Read more about the study on the protein linked to Parkinson’s.
Study suggests why neurons die in Parkinson’s disease
Author: Sarah McGrathPublished: 19 May 2022
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Researchers at the University of Córdoba, Spain, have discovered how a certain protein may be linked to death of dopamine-producing neurons associated with Parkinson’s.
Using animal models of the condition to conduct their study, the team focused on the protein DJ-1 – whose link to Parkinson’s has previously been established, though its exact function was uncertain. The researchers compared neurons in the brains of mice that possessed the gene expressing DJ-1 with those that did not.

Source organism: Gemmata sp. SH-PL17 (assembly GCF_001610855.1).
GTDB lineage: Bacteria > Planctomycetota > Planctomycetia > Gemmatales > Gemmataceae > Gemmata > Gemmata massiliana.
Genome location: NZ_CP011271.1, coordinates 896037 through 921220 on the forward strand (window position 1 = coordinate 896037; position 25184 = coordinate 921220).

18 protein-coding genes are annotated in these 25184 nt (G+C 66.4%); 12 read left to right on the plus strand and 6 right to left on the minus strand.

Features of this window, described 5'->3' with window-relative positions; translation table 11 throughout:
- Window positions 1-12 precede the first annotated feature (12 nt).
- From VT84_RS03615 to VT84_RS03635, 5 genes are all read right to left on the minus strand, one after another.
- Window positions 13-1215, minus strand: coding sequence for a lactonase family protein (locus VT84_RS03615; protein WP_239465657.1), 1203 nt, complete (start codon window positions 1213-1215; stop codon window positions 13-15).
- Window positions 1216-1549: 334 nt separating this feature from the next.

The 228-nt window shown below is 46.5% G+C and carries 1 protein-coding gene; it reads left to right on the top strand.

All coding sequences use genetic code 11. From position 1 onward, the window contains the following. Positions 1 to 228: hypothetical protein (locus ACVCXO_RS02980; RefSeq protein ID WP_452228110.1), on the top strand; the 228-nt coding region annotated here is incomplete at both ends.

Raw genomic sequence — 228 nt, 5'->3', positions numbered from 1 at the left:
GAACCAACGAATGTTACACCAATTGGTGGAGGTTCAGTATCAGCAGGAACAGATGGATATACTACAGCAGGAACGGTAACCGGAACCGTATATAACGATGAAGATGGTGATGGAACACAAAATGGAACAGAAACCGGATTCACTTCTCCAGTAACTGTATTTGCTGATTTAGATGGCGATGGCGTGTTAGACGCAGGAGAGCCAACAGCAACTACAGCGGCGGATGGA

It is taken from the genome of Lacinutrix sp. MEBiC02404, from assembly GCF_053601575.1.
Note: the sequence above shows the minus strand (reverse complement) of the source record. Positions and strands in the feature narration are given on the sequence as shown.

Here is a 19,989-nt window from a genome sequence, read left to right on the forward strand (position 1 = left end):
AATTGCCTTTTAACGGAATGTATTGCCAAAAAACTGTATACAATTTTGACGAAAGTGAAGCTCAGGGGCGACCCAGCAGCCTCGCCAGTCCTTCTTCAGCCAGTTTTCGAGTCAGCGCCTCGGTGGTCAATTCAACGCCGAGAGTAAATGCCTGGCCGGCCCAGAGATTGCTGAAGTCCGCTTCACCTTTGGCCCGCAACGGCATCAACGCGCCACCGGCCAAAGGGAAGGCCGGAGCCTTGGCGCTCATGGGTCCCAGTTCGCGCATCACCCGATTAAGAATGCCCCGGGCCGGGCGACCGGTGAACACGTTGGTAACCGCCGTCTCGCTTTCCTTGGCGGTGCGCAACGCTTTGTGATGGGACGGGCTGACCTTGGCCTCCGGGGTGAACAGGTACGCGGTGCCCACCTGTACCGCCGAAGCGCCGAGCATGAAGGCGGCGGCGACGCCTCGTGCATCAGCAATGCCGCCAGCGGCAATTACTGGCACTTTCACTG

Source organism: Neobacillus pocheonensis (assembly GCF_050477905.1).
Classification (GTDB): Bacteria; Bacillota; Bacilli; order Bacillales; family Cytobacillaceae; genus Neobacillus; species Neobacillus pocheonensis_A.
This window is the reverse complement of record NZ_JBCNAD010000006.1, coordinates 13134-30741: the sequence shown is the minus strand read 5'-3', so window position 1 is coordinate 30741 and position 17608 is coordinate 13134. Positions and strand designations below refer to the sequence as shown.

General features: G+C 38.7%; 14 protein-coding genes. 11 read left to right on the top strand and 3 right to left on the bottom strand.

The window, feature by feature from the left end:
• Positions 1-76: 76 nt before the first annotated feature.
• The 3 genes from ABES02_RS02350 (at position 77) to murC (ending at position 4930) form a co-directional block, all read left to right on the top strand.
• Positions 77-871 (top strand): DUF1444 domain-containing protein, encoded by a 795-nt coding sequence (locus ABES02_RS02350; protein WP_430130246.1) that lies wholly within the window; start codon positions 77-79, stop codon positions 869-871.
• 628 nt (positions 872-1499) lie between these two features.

The findings revealed that dysfunction or absence of the gene expressing the DJ-1 protein could trigger the ‘cell cycle’ (the process by which cells divide), which should not occur under normal conditions. Because neurons lack the capacity to divide, this causes them die – leading to the onset of symptoms linked with Parkinson’s.
It is hoped that uncovering these details about the relationship between DJ-1’s absence and Parkinson’s may lead to the development of new therapies.
For more information on the latest Parkinson’s research, please visit Parkinson’s Europe website.
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